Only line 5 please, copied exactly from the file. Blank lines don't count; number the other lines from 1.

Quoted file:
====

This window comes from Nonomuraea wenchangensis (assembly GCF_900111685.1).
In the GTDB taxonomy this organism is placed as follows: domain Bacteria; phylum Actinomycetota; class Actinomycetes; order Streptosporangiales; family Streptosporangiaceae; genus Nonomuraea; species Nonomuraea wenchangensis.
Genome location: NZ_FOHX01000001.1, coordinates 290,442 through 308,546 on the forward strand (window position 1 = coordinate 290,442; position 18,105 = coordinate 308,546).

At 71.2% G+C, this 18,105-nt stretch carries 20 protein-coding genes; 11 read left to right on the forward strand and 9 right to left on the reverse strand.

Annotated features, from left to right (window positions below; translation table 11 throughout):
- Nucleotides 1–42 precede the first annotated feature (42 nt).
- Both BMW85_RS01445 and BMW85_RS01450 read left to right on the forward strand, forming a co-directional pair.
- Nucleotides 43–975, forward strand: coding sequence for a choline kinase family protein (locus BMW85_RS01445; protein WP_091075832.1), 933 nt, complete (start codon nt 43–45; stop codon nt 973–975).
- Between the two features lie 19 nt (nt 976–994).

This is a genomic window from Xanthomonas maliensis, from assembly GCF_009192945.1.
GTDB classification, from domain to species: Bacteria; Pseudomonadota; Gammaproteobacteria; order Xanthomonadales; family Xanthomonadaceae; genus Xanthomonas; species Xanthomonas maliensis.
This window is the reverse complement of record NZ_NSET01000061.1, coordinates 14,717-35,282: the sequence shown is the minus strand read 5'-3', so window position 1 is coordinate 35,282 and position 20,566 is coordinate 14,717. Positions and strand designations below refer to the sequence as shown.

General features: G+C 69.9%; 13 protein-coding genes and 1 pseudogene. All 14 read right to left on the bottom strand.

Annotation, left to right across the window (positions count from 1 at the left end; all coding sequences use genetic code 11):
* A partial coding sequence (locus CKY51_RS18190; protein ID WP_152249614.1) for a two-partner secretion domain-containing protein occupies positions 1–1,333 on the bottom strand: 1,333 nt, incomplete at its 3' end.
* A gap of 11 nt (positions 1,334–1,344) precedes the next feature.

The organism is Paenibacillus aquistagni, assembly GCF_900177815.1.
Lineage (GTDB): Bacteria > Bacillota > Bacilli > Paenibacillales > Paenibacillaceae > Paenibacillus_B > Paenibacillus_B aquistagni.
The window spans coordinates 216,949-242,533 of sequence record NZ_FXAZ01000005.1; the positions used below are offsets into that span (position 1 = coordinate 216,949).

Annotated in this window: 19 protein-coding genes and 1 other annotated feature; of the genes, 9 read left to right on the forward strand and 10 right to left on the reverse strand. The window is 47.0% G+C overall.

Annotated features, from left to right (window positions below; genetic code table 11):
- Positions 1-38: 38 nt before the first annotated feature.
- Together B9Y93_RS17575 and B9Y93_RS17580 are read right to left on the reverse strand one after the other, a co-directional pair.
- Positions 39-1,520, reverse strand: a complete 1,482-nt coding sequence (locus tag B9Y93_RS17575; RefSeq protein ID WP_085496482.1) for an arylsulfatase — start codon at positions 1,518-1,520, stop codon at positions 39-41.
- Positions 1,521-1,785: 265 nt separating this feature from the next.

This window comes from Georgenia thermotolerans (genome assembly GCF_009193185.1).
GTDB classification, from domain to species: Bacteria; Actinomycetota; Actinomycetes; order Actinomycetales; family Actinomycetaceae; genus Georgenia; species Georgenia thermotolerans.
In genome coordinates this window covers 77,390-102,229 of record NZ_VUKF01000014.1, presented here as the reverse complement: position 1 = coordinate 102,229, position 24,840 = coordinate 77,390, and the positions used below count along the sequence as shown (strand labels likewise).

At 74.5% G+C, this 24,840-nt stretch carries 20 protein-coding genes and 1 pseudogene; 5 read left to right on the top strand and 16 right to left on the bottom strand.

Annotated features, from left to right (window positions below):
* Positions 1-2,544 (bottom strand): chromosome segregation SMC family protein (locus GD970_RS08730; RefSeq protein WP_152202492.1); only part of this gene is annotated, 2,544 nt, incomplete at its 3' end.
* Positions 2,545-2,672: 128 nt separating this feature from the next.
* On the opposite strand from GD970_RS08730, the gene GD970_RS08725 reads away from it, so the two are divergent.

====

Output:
Annotated features, from left to right (window positions below; translation table 11 throughout):